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Gac Sanit. 1999 Sep-Oct;13(5):353-60.

[Determinants of quitting smoking in Catalonia, Spain].

[Article in Spanish]

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Institut Universitari de Salut Pública de Catalunya, Universitat de Barcelona, L'Hospitalet de Llobregat, Barcelona, 08907, España.



While trends in the prevalence of smoking and ex-smoking in Catalonia, Spain have been monitored, the characteristics of those smokers who quit have not been investigated. The aim of this investigation was to analyze the prevalence of cessation, or quit ratio, in Catalonia and to study its sociodemographic, life-style, and smoking correlates.


We analyzed data collected in the Catalan Health Interview Survey conducted in 1994. This is a cross-sectional study based on a representative sample of the non-institutionalized population of Catalonia. We included for analysis a total of 5,424 subjects (3,649 males and 1,775 females) who declared to be current smokers (2,335 males and 1,331 females) or past smokers (1,314 males and 444 females). We computed the crude and age-standardized quit ratios (QR) or prevalence of cessation, as well as the odds ratio (OR) of quitting smoking, according to gender and the variables studied.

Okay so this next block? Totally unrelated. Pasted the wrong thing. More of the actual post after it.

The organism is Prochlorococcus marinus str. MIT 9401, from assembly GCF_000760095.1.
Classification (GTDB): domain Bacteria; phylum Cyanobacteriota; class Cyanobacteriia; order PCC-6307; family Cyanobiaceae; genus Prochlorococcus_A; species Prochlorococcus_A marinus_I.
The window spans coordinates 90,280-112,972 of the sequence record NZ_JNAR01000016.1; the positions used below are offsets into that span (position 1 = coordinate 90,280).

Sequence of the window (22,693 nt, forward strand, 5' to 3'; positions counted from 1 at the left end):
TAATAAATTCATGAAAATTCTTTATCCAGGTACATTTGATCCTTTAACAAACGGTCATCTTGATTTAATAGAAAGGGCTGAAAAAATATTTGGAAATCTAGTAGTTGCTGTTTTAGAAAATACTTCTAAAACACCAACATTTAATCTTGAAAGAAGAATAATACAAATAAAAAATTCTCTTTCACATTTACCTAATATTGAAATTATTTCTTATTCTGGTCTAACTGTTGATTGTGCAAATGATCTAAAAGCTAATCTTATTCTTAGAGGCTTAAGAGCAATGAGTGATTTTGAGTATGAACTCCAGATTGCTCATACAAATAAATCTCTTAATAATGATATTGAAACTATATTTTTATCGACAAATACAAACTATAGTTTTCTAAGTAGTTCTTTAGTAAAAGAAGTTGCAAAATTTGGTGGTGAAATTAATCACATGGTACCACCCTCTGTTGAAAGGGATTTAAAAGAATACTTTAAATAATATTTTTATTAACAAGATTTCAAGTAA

The age-standardized QR was 31. 8% for males and 30.9% for females and increased with age. The QR was, both in males and females, greater among married subjects, with higher socioeconomic status, and with healthy life-styles (moderate and heavy leisure physical activity and moderate alcohol consumption). The OR of quitting smoking was higher in heavy smokers (OR = 2.9; 95% CI: 2.2-3.8; smokers of > 30 cigarettes/day vs. 1-10 cigarettes/day) in males, while it was < 1 for females of medium intensity, conforming a shaped curve rather than a linear trend (OR = 1.7; 95% CI: 1.0-2.9, in heavy smokers).


This study confirms a positive association in males and females between quitting smoking and increasing age, a higher socioeconomic level, heavy smoking, and healthy life-styles. The identification of these groups should facilitate the planning of successful interventions. Further effort is also necessary to target groups with low cessation rates, such as individuals in disadvantaged social classes and light smokers.

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